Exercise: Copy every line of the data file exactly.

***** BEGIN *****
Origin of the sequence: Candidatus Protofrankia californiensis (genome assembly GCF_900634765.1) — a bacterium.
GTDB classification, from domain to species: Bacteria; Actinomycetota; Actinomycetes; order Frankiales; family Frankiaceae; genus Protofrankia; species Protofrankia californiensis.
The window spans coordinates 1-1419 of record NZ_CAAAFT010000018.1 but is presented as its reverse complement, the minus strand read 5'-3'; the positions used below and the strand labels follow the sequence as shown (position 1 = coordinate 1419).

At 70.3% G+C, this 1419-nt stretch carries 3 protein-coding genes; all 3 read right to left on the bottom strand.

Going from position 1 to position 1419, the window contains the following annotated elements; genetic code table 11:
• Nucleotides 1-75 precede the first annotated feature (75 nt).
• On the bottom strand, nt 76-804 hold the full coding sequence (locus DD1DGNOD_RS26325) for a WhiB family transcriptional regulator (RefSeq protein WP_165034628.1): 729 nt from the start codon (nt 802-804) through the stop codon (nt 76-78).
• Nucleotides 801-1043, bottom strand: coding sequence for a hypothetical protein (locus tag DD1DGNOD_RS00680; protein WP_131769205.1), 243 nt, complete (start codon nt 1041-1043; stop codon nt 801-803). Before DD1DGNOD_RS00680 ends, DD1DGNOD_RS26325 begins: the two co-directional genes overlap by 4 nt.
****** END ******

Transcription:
Origin of the sequence: Candidatus Protofrankia californiensis (genome assembly GCF_900634765.1) — a bacterium.
GTDB classification, from domain to species: Bacteria; Actinomycetota; Actinomycetes; order Frankiales; family Frankiaceae; genus Protofrankia; species Protofrankia californiensis.
The window spans coordinates 1-1419 of record NZ_CAAAFT010000018.1 but is presented as its reverse complement, the minus strand read 5'-3'; the positions used below and the strand labels follow the sequence as shown (position 1 = coordinate 1419).

At 70.3% G+C, this 1419-nt stretch carries 3 protein-coding genes; all 3 read right to left on the bottom strand.

Going from position 1 to position 1419, the window contains the following annotated elements; genetic code table 11:
• Nucleotides 1-75 precede the first annotated feature (75 nt).
• On the bottom strand, nt 76-804 hold the full coding sequence (locus DD1DGNOD_RS26325) for a WhiB family transcriptional regulator (RefSeq protein WP_165034628.1): 729 nt from the start codon (nt 802-804) through the stop codon (nt 76-78).
• Nucleotides 801-1043, bottom strand: coding sequence for a hypothetical protein (locus tag DD1DGNOD_RS00680; protein WP_131769205.1), 243 nt, complete (start codon nt 1041-1043; stop codon nt 801-803). Before DD1DGNOD_RS00680 ends, DD1DGNOD_RS26325 begins: the two co-directional genes overlap by 4 nt.